For the final research project, students created a project or program that would bridge the gap between the local community and the college with the requirement that it be feasibly implemented. They chose their topic after several weeks of learning about themselves and the local community. Potential topics for the cohort’s projects include farmer’s market growth and improvement, college athletic facility collaboration and use, local educational resources for children, and a mentor/buddy program for residents and college students. Class members chose to work individually or in pairs and groups and will present the programs designed in their project to classmates during the final week of the semester.
Connecting practice and research
The general concept for the course was born from Pace’s research for the Doctor of Ministry program at Candler School of Theology, where he is in the track for church leadership and community witness, with a focus on community engagement and how the church partners with the immediate local community. During his research he spoke to Oxford staff about the Volunteer Oxford program and learned that though students serve an impressive number of hours per year, the majority of that service is in the Covington/Conyers area just outside the City of Oxford. Also gleaning from conversations with residents living in Oxford for a number of years who mentioned that they recall the college and community being more connected at one time. Through these avenues, Pace identified the issue of lack of engagement between college students and the city of Oxford and created the topics of the course as a way to inform the student population of how they can actively participate in that relationship.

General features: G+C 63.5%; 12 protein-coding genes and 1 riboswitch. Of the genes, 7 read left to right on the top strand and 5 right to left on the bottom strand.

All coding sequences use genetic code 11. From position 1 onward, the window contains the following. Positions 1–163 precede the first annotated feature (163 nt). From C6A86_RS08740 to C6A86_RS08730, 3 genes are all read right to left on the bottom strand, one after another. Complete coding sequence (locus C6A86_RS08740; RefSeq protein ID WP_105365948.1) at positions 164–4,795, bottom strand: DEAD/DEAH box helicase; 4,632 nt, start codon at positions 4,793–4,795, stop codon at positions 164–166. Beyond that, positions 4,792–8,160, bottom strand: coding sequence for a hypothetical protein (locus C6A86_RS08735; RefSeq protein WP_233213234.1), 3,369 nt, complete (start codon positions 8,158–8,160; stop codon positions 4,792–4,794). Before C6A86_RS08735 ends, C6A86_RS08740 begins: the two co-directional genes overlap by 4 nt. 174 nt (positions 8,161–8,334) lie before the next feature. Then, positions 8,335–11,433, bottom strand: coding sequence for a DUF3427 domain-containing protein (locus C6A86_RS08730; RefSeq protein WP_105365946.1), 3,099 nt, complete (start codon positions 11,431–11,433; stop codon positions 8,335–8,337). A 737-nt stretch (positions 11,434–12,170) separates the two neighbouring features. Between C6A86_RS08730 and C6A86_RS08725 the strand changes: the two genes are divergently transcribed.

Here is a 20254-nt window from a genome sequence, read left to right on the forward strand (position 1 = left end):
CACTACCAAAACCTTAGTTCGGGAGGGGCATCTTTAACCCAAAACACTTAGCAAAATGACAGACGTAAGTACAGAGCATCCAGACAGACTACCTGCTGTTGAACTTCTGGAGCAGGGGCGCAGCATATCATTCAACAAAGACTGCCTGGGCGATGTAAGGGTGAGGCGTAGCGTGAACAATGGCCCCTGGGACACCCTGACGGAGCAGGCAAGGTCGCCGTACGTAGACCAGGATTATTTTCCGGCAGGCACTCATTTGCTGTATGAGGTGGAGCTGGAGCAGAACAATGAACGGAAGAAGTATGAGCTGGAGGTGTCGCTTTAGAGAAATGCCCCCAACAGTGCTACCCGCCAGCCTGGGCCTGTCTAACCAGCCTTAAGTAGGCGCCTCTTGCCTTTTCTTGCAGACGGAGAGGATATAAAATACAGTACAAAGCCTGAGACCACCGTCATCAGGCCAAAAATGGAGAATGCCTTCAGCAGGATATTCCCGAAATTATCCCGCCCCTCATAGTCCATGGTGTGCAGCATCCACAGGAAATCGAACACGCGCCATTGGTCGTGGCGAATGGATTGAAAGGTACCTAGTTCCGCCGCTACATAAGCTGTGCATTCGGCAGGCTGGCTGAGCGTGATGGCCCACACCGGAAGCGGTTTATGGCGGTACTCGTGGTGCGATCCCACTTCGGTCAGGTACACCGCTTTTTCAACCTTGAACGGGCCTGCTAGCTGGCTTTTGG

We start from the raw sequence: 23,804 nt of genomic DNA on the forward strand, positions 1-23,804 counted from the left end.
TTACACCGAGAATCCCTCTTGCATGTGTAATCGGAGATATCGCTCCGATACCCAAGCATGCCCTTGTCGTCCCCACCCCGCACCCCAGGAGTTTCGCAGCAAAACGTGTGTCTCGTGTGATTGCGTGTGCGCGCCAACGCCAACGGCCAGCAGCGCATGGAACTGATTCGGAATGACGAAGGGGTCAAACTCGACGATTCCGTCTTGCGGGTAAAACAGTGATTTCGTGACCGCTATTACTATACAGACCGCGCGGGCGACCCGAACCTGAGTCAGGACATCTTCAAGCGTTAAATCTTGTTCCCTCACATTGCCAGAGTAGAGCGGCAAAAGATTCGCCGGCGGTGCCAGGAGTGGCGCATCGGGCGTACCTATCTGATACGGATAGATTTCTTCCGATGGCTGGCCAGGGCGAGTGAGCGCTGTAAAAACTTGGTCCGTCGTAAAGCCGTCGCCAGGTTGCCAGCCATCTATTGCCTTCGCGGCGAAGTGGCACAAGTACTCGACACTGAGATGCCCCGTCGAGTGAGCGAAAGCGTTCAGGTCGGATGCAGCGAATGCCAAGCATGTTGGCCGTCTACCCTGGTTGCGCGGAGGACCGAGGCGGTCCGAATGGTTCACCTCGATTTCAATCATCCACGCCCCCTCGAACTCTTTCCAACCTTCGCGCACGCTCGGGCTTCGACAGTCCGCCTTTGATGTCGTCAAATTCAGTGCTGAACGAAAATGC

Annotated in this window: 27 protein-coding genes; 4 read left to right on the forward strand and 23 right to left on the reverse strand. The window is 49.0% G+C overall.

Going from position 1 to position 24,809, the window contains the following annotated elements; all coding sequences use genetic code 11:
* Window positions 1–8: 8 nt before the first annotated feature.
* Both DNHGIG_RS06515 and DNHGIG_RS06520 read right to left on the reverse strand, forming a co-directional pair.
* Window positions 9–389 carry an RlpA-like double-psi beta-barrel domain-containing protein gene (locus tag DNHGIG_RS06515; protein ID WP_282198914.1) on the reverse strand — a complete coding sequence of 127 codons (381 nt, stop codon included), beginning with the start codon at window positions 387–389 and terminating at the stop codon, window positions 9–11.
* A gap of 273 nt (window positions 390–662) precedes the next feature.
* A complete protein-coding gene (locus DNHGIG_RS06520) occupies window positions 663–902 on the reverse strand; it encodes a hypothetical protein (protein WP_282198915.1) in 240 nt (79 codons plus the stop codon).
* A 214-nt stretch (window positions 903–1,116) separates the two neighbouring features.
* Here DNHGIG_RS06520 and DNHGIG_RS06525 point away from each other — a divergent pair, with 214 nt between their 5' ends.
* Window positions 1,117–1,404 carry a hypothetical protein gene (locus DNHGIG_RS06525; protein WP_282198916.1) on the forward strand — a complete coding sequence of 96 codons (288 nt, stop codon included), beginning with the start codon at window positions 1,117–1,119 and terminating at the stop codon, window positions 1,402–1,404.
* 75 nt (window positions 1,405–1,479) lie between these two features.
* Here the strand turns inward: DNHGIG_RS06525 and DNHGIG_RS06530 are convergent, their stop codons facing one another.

“This class has showed me how the topics of leadership and community are often overlooked. Community health is linked to a multitude of other factors that are critical to our health and survival,” said Gabe Baskin, sophomore from Greenwood Village, Colo. “In a time when our government, and global leaders are often questioned, organic community growth and effective leadership is critical knowledge.”
Grants from the Oxford College Alumni Board and the Center for Faculty Development and Excellence, Office of the Provost, provided funds to implement course activities and experiences including: hosting the group meal prior to the Rosenwald film screening and the dinner with local community members.